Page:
CEO Message – Fishing is a renewable industry

My parents and grandparents came from the Albany region and we spent a lot of growing up time in and around Oyster Harbour, as well as the King and Kalgan rivers.

Many people are familiar with the ancient stone tidal fish traps created there by indigenous peoples some tens of thousands of years ago, which have been rightfully respected and marvelled by everyone who sees them.  As the tides receded, fish were trapped and then captured to feed the hungry tribal families. Forget solar panels, surely this was the first truly renewable industry in Western Australia.

So, you’d tend to think that there would be a sense of wonder about a renewable, sustainable productive venture with such a noble cause as to provide food security and a capacity to feed those who weren’t able to source the seafood for themselves – the old, young and disabled, as well as the family groups as a whole.

Well, I’m afraid that things have clearly changed a lot since those days.

WAFIC has been locked in marine park discussions for a long time with the Department of Biodiversity, Conservation and Attractions (DBCA), which has clearly taken the firm view that fishing for the community is no longer considered as benevolent altruism. Recent discussions have pulled the covers off, and it is now evident that on one hand DBCA is trying to opportunistically align with traditional owners as planning partners, while the other hand is aiming to eradicate commercial fishing.

However, we know fully from our many rewarding discussions with the Wagyl Kaip people that they value their Boodja (or ‘land & sea’ environment) and they know that if they look after Boodja then Boodja will look after them.  You see, we as commercial fishers are very much aligned with these traditional custodians as both of us work hand-in-hand with nature to sustainably nurture and provide for our people and communities.

But DBCA’s unrelenting bias against commercial fishing at the marine park meetings (Marmion and South Coast) is palpable and supported by the glaring inaction from the rest of government.

What the DBCA zealots have clearly missed is that closing out WA’s sustainably managed, light-touch fisheries will not stop consumer demand for fresh local seafood. It will simply transfer impacts so that locals have to buy more low-quality, imported seafood from unsustainable offshore fisheries to compensate for the locked up local product. While the DBCA goal is to create the appearance of a clean front yard at home, in reality they are providing active support for products from damaging practices overseas, which in turn are dumped onto unwitting Australian consumers.

Throughout our extensive representations to Ministers and departmental heads we have raised countless legitimate concerns, which have been repeatedly ignored and downplayed to the extent the interests of those whose livelihoods are at threat have been openly disrespected.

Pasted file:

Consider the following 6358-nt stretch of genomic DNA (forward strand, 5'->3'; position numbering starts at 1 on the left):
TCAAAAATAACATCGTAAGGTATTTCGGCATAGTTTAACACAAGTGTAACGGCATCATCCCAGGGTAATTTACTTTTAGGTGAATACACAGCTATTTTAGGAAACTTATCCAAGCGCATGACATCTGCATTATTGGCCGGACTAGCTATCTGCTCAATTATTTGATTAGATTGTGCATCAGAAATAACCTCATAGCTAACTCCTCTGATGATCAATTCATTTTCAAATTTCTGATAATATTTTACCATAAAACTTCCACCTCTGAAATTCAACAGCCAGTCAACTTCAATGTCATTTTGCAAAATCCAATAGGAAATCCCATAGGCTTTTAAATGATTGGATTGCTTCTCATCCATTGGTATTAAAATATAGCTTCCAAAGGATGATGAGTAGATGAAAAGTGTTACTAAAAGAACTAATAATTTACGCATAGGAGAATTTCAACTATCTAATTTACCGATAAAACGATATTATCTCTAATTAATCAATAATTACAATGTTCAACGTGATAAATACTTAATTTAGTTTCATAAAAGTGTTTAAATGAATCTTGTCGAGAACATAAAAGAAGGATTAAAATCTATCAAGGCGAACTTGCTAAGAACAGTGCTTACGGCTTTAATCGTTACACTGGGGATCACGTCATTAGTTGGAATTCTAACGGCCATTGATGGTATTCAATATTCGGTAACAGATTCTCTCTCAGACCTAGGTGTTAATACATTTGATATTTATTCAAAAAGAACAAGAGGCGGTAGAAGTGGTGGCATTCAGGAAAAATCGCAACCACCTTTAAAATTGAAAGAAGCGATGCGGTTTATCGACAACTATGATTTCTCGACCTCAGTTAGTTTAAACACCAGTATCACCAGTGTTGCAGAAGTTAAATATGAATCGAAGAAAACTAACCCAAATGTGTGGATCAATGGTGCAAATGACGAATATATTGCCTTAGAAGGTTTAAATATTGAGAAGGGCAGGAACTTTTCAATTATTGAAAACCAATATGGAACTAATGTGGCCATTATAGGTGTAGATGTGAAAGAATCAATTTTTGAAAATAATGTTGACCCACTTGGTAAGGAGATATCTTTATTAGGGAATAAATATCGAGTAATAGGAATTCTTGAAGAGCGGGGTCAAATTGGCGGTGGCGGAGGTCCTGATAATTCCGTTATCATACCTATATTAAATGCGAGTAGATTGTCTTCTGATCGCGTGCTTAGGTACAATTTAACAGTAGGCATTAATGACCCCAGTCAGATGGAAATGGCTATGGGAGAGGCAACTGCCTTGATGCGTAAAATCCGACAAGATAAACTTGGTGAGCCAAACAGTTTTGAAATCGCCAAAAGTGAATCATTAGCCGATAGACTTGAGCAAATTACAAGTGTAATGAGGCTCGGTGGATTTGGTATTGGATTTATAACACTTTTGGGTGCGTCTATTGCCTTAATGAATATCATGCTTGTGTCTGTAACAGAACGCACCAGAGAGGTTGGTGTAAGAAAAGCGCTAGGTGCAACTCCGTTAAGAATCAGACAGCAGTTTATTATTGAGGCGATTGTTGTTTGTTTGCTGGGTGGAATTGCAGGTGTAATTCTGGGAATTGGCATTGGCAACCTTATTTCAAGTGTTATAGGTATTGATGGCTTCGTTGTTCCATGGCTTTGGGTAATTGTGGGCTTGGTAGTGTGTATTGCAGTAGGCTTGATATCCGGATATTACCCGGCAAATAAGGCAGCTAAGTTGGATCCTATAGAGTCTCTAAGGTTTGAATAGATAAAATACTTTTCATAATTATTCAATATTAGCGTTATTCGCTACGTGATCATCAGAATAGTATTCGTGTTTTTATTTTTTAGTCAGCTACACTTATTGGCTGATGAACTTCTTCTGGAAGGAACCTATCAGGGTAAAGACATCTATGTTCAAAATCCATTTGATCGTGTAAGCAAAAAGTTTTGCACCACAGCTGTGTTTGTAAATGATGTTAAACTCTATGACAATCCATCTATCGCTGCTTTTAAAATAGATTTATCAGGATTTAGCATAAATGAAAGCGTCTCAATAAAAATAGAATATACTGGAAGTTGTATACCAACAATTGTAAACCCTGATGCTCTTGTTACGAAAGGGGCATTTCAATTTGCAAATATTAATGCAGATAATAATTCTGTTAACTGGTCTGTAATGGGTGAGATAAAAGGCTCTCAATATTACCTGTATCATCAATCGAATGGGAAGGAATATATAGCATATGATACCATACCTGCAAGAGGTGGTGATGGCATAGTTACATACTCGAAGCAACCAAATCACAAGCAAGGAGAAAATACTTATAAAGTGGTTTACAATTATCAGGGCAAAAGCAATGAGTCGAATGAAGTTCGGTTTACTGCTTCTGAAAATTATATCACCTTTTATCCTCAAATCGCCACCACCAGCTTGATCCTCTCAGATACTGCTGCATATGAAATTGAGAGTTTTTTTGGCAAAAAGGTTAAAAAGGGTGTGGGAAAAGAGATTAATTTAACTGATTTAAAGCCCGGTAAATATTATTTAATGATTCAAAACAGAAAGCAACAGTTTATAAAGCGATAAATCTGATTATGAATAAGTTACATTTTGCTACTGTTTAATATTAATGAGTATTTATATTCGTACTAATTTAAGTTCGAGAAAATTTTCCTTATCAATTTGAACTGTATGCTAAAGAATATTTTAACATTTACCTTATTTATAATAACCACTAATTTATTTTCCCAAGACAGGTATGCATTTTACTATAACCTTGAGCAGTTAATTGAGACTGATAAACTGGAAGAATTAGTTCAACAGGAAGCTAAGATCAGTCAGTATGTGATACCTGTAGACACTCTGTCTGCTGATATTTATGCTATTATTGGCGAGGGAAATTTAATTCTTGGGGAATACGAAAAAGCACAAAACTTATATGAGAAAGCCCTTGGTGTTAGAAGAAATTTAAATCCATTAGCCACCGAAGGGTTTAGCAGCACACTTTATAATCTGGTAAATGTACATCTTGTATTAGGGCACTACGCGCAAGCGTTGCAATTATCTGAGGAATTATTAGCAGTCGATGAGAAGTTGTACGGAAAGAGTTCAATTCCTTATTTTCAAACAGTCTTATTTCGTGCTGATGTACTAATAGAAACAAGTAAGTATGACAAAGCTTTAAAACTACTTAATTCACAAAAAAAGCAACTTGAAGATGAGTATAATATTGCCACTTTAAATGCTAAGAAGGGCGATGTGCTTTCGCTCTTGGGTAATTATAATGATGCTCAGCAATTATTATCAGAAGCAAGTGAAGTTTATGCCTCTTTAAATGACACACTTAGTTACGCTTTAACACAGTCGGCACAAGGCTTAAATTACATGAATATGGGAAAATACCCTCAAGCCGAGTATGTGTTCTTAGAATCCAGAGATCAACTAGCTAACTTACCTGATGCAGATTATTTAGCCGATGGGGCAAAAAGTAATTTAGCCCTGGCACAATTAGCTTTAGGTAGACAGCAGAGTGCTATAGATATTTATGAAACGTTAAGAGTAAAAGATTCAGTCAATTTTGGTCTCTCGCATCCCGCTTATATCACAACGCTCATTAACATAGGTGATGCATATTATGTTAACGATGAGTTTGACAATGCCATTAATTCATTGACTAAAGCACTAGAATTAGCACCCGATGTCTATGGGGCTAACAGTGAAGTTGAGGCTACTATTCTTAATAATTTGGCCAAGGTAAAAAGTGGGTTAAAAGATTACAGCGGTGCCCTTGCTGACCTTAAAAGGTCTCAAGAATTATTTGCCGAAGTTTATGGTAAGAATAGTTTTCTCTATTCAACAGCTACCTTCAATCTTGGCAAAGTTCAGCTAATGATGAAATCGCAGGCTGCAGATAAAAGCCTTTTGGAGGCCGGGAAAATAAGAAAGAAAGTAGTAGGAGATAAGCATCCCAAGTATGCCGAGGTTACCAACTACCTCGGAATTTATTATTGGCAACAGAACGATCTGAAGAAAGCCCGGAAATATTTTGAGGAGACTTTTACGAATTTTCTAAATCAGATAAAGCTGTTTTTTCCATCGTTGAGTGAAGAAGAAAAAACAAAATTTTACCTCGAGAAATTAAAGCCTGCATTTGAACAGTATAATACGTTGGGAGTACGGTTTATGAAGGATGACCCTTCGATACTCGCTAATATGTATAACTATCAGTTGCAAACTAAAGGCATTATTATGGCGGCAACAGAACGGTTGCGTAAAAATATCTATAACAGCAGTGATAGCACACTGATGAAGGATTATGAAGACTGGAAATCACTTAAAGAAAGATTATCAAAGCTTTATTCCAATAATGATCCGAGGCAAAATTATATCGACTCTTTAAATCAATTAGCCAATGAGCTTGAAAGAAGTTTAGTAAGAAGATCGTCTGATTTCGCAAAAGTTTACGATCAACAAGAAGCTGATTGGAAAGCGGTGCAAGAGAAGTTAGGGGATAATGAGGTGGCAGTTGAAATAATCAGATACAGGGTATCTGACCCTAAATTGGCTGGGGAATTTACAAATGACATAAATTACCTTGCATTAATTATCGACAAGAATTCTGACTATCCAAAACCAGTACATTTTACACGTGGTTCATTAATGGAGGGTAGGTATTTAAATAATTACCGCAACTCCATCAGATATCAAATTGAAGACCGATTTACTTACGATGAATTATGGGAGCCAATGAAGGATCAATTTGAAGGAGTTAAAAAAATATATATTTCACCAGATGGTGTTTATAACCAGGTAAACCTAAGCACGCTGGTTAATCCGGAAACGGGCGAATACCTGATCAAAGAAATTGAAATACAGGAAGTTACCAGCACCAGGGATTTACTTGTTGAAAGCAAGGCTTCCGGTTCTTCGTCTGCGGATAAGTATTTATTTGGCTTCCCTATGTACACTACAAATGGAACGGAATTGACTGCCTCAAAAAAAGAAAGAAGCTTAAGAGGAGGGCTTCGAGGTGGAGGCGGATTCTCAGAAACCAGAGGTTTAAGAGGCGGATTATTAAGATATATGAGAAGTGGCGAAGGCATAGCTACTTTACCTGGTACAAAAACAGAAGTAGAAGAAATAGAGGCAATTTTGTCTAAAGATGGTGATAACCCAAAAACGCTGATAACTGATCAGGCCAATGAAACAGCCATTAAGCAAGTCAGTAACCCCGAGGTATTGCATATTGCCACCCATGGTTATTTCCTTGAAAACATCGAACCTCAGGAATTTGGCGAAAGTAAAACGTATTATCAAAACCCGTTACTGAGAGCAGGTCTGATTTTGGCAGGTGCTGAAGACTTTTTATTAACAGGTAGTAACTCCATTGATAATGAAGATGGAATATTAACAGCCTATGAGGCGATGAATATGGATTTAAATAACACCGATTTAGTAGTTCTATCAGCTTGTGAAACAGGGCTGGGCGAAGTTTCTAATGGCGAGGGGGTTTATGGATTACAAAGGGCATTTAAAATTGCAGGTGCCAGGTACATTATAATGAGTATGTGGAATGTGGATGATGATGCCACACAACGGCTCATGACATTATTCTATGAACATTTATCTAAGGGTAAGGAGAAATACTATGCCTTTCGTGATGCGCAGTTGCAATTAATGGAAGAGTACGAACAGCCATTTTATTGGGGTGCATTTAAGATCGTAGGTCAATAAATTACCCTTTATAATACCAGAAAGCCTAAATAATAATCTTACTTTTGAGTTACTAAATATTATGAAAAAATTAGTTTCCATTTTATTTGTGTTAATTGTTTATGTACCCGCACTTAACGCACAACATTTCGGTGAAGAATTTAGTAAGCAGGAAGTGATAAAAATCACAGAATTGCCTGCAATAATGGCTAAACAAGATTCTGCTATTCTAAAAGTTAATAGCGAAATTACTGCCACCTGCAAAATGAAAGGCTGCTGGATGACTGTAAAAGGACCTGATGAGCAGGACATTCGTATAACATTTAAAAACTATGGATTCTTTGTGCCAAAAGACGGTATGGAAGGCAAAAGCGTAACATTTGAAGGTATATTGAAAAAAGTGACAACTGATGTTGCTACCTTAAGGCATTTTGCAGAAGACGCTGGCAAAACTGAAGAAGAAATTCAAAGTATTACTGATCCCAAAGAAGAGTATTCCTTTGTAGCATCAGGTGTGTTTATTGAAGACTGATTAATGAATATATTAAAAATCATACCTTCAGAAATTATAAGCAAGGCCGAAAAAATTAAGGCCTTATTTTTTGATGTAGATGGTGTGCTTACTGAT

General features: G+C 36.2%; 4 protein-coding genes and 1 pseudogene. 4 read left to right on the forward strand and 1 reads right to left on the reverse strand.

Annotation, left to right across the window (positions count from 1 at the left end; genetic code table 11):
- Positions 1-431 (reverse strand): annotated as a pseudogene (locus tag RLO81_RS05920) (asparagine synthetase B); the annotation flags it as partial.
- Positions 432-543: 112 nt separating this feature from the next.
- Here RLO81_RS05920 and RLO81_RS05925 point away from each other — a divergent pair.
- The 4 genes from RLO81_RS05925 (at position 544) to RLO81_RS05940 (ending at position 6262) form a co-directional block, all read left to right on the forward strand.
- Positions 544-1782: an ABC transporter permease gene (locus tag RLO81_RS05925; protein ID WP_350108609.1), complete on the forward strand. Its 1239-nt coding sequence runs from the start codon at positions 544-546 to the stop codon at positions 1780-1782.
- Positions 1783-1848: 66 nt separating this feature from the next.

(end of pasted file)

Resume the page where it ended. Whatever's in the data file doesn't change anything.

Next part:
Fishing for the community should be celebrated and protected and held high as a primary community value worthy of protection.  Our indigenous colleagues have this as a core part of their attachment to their lands and waters.  Modern global history has celebrated the reverence and importance of fishing from the Sea of Galilee to the shores of Scotland, to the food bowls of the Mekong and Amazon Rivers.

Seafood is widely recognised as a premium product and an important source of protein with the lowest carbon-footprint impact, so access to the healthy food security provided by Western Australia’s fresh, world-class seafood is a significant priority for many people across the State. Unfortunately, the view for DBCA is completely different.

I’m sorry, but WA cannot afford to have marine parks developed with blind ideology where commercial fishing is seen as nasty and destructive. There has been little opportunity for true and proper discussions from potentially affected commercial fishing families and zero consideration of the cumulative impacts across the state on food security.

The smoking pile from the unresolved mess created in the Ngari Capes, Kimberleys and Buccaneer is clear evidence of ideological environmental evangelism overlaid with plain incompetence. The next few weeks are expected to see DBCA take things to the next level and attempt to drive a stake through the commercial fishing industry, despite being a renewable and sustainable activity, just like the aboriginal fish traps of old.

The Fisheries Minister has promised to protect the fishing industry, so I encourage everybody to come forward during February and identify the key productive areas which you cannot afford to see placed in sanctuary zones.  Then we can do our best to strongly represent the interests of the south coast fishery on your behalf.

Darryl

The indigenous fishing traps around Albany use a rock barrier and the tide to trap fish. A renewable fishing industry tens of thousands of years in the making.